It was getting to
be something of a well-kept secret -- Tuesday's special general election for the
District 89 state House seat. Only 250 people had taken advantage of early
voting, and that was low, even by special-election standards.
That fact concerned the partisans of Jeanne Richardson (the spelling is meant to be pronounced simply 'Jean," but her friends have always said it as 'Jeanie,' and she has accommodated herself to the fact). As the Democratic nominee in a heavily Democratic Midtown district, Richardson was favored, but her primary contest against Kevin Gallagher had seen bitterness among the two camps, and with the early-voting totals so meager, the Richardson camp got worried.
So, among other things, they held a rally Friday night at the Hunt-Phelan home to get the troops juiced up for Tuesday's showdown against Republican Dave Wicker and write-in candidate Steve Edmundson. To judge by the conversation at the well-attended Richardson affair, the main concern was Edmundson, a sometime civic activist and high school teacher, and the owner of the fashionable Kudzu's bar.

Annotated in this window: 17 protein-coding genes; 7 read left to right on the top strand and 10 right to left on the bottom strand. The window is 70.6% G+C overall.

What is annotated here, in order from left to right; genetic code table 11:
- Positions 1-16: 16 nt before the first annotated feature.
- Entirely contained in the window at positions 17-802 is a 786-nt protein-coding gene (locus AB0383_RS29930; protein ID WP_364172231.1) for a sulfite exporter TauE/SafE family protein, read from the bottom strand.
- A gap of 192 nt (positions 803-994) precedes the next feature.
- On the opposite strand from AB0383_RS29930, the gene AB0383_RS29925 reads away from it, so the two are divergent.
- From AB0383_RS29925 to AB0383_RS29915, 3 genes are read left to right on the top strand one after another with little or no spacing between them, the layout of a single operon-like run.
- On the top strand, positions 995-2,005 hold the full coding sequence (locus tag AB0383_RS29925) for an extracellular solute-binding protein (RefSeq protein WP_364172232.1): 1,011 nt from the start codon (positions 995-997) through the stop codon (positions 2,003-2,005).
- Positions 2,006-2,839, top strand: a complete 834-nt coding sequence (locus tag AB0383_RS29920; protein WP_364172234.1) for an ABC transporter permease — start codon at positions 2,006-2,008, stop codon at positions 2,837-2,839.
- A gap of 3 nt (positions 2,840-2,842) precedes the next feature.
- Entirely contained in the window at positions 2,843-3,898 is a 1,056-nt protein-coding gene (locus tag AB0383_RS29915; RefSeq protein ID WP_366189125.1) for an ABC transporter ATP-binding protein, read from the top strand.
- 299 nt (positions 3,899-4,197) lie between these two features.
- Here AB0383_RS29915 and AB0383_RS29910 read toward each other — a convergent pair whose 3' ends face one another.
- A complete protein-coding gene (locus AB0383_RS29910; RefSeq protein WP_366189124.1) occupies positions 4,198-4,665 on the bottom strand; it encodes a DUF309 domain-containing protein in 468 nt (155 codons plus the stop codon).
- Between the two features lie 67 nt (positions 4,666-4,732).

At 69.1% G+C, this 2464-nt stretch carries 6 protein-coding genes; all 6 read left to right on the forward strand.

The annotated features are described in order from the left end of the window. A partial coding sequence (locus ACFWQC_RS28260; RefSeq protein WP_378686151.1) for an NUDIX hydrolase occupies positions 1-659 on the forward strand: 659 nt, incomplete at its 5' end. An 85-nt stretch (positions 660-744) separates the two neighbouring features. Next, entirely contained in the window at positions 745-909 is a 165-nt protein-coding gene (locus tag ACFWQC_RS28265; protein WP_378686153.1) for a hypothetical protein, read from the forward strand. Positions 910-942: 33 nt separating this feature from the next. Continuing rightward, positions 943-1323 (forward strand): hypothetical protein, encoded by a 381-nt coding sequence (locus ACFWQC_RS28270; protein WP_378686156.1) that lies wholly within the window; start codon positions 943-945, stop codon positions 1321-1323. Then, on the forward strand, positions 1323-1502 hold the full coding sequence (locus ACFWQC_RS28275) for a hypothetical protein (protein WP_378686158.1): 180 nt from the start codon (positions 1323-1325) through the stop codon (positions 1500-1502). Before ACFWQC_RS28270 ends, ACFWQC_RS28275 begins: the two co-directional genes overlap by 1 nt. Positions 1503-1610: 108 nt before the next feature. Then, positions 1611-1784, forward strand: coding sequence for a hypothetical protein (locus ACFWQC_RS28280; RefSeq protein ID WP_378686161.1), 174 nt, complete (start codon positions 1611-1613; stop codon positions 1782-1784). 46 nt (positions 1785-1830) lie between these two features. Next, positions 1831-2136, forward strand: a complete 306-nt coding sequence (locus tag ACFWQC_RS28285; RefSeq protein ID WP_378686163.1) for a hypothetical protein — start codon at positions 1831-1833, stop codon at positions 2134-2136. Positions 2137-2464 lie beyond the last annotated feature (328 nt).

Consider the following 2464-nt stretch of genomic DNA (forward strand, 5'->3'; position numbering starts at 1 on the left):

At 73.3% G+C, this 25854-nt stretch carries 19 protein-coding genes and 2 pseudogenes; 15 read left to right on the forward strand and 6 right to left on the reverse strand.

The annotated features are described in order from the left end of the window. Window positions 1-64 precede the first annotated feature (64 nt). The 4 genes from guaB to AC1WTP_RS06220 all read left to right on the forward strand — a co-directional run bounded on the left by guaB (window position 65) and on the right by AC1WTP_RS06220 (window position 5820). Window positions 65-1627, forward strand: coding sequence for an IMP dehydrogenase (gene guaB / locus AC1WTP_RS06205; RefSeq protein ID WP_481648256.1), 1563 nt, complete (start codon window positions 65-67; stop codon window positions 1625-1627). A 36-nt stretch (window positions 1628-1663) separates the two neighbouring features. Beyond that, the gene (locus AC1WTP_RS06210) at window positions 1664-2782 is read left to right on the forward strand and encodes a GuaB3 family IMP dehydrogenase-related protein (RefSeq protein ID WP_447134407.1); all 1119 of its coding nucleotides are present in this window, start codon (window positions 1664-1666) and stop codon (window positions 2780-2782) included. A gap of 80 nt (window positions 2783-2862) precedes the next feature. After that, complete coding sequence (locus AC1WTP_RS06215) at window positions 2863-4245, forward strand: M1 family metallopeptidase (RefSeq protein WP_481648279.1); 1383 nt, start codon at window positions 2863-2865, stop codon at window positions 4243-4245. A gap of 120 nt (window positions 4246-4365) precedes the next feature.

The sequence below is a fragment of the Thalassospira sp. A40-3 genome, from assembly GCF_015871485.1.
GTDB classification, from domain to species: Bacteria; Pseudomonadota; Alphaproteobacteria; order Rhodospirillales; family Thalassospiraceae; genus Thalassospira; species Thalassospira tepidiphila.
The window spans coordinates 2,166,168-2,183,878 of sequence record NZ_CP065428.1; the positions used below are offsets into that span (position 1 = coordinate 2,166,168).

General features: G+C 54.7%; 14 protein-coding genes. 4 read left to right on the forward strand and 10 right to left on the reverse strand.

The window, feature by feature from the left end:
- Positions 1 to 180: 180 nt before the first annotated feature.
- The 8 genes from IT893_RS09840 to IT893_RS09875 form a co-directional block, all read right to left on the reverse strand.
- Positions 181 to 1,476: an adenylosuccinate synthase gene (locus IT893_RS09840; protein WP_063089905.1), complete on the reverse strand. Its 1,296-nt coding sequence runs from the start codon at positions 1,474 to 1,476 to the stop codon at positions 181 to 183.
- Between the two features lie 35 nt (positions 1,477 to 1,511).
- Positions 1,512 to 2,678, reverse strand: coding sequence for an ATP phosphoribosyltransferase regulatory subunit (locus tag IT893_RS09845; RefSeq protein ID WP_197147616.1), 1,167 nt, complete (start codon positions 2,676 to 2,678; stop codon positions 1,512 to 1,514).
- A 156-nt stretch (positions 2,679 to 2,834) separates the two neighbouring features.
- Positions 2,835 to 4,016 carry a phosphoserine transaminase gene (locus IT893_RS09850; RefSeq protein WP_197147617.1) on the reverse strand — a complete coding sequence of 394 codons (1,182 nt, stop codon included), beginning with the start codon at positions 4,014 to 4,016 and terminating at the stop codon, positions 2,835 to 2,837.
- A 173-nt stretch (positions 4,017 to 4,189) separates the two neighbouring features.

But earlier in the year Shelby Democrats had seen their Republican counterparts sandbag a special election until just the last minute, giving Beverly Marrero, the previous District 89 House incumbent, a scare in her ultimately successful race for the vacant District 30 state Senate seat. So not even Wicker, still an unknown quantity, was being taken for granted.
Morrison, who had long been rumored as a candidate for the Super-District 9, Position 3 seat now held by Jack Sammons, informed his group of supporters that he would be seeking the District 1 seat being vacated by incumbent E.C. Jones instead. Amid new reports, now confirmed, that Sammons would not be seeking reelection, Democratic activist Desi Franklin had filed for the super-district seat, and Morrison -- on the theory, as he put it, that "two good Democrats shouldn't run against each other" -- opted to make his race in District 1.
That put him into a hotly contested race that also included School Board member Stephanie Gatewood, Antonio Parkinson, Keith Ferguson, and W.B. Bates II.